This letter will be going in her special box, where I put little things like her yearly letters and hair from her first hair cut.
It simply amazes me that you are two years old today. I felt this way on your first birthday and I’m sure I’ll feel like this on your third. Even though some days in toddlerhood seem to drag on forever, when it’s all said and done the days are literally gone in a blink of an eye.
A few weeks before your birthday, you suddenly started identifying colors. Out of nowhere, you pointed to our house numbers and correctly named them all. Your four word sentences are giving me a run for my money.
The things you love: Elmo, playing outside, Blues Clues, bumble bees, The Wiggles, sweeping, washing dishes, going on walks, rough housing with Daddy, juice, loving on your baby brother Miles.
You imitate everything your Daddy and I do. You fold your clothes with your teeth like Daddy does. You mimic my soothing techniques I use with your brother when you tend to your Baby Emily. I think in just a few short weeks, you’re going to decide that you are DONE with the high chair because you want to sit in a big girl chair like Mama and Daddy.
You have a very nurturing and sensitive heart. When a baby cries in the grocery store, you immediately want to run to the baby and take care of it. Sometimes, if the baby keeps on crying, it’s all I can do to convince you the mama is taking care of her baby.
Once you form an opinion, you are hard to budge. I nearly died inside the day at the park where you informed a friend of mine that daddies are suppose to use bottles, not mamas. You were never told that mamas couldn’t use bottles! Daddy just explained to you how daddies feed their babies the night before and you formed your own conclusions.
This past year has brought so much change to your life. You are now climbing, shouting, talking, singing, dancing, counting, and coloring. You have a new little brother as well! The adjustment to a sibling has gone so peacefully. I’m so incredibly proud of you!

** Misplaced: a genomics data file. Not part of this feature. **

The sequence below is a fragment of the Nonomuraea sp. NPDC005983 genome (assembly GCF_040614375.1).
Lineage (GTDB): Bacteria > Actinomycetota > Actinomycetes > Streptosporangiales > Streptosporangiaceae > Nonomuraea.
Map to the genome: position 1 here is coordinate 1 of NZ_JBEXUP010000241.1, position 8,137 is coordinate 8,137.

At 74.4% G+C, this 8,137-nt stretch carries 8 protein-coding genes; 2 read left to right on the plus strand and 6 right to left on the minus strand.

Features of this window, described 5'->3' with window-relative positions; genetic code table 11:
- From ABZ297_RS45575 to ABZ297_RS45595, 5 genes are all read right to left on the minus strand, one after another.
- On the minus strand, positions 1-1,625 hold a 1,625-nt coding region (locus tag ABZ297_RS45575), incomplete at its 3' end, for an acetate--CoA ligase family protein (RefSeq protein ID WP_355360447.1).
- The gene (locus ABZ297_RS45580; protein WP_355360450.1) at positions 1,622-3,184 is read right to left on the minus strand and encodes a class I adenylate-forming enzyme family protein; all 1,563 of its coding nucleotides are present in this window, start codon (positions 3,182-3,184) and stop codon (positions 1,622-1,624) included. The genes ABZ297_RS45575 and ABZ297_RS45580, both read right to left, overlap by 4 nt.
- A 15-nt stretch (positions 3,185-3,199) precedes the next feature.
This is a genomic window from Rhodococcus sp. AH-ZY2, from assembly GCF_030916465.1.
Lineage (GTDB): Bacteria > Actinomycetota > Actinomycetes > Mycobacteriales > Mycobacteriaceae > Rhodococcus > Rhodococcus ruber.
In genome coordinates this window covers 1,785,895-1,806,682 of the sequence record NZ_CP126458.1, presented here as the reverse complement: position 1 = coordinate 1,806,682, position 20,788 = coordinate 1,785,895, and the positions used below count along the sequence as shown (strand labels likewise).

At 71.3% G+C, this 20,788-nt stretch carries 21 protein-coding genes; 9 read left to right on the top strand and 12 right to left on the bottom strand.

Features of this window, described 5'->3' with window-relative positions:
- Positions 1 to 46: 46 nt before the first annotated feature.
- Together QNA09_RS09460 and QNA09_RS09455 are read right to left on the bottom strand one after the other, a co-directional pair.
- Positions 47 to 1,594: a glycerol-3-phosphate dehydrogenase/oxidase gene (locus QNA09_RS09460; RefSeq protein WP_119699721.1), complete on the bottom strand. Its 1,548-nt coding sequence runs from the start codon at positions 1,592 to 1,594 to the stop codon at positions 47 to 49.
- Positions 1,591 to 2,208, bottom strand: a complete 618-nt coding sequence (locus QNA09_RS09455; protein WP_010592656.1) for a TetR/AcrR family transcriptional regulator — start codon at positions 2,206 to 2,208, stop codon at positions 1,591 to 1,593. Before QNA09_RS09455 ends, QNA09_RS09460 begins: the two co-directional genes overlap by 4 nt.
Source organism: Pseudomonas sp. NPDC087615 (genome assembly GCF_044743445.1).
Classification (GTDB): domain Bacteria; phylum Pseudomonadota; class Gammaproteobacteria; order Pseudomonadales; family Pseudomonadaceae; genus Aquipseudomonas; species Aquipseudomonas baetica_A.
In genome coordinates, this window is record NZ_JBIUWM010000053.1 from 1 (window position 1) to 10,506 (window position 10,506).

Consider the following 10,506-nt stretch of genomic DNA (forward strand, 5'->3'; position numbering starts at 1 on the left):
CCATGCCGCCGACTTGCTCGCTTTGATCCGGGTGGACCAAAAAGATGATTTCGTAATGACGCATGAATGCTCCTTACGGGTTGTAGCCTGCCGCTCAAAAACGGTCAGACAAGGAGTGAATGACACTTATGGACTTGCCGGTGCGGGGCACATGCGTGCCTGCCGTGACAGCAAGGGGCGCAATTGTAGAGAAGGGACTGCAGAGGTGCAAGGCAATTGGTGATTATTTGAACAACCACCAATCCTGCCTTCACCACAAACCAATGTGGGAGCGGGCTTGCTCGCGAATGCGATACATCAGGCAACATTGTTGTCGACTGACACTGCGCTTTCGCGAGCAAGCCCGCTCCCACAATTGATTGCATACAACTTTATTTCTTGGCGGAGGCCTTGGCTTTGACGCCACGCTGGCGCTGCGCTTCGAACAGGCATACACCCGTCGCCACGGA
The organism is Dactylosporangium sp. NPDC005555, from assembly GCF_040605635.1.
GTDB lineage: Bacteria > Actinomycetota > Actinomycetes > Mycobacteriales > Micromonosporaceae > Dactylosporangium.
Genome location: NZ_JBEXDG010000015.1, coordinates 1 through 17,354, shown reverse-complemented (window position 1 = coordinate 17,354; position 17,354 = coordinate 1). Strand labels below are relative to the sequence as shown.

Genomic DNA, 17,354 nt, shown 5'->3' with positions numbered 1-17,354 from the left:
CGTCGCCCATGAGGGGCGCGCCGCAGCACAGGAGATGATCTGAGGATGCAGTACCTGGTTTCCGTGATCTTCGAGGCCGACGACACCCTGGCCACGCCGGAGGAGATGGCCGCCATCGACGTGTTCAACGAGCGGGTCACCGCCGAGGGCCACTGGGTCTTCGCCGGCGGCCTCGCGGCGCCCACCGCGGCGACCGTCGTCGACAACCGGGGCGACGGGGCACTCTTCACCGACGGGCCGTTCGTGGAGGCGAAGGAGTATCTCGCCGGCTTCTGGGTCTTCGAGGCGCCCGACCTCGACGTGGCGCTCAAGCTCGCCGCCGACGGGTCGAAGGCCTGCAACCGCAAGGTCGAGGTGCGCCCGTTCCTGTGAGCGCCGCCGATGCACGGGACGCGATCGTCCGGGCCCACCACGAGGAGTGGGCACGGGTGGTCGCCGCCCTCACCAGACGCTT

Yesterday morning, around 12:30, I half way woke up thinking, “wow, that contraction is uncomfortable”. Next thought was “It’s not going away, what the heck?” When I finally woke up completely, I could hardly move due to the intense pain. It was worse than my gallbladder, worse than childbirth. I finally managed to get out of bed and crawl on my hands and knees to Ella’s bedroom where Aaron was sleeping. He got up and I could only manage to crawl to the hallway, where I stayed on all fours while he got my phone.
The ER said to come in right away but I wasn’t permitted to bring Miles with me because the CDC banned all not sick children under the age of 12. I had planned on having Aaron drop the baby and I off at the ER so I could be seen. There wasn’t enough milk in the freezer to last him more than a couple hours and we all know that an ER trip is a 6 hour time frame at the minimum.
So I called Sherry (my midwife) to ask her if she had any idea what was going on and if she had any suggestions. Based on where my pain was, she said it sounded like a kidney stone. At her suggestion, I got in a very hot shower and drink as much water as I could stand. Sherry did insist that if the pain didn’t lessen up within 20 minutes that I needed to go to the ER. She would come and watch both children while Aaron took me. When I expressed concern about there not being enough milk, she assured me he’d be fine and sleep through most of it. I believed her because she is AMAZING with little ones and my children just love her.
Thankfully after about 20 minutes in a really hot shower and downing over 40 ounces of water, what I think was a kidney stone passed. Give me natural childbirth any day! It was simply the most painful experience EVER.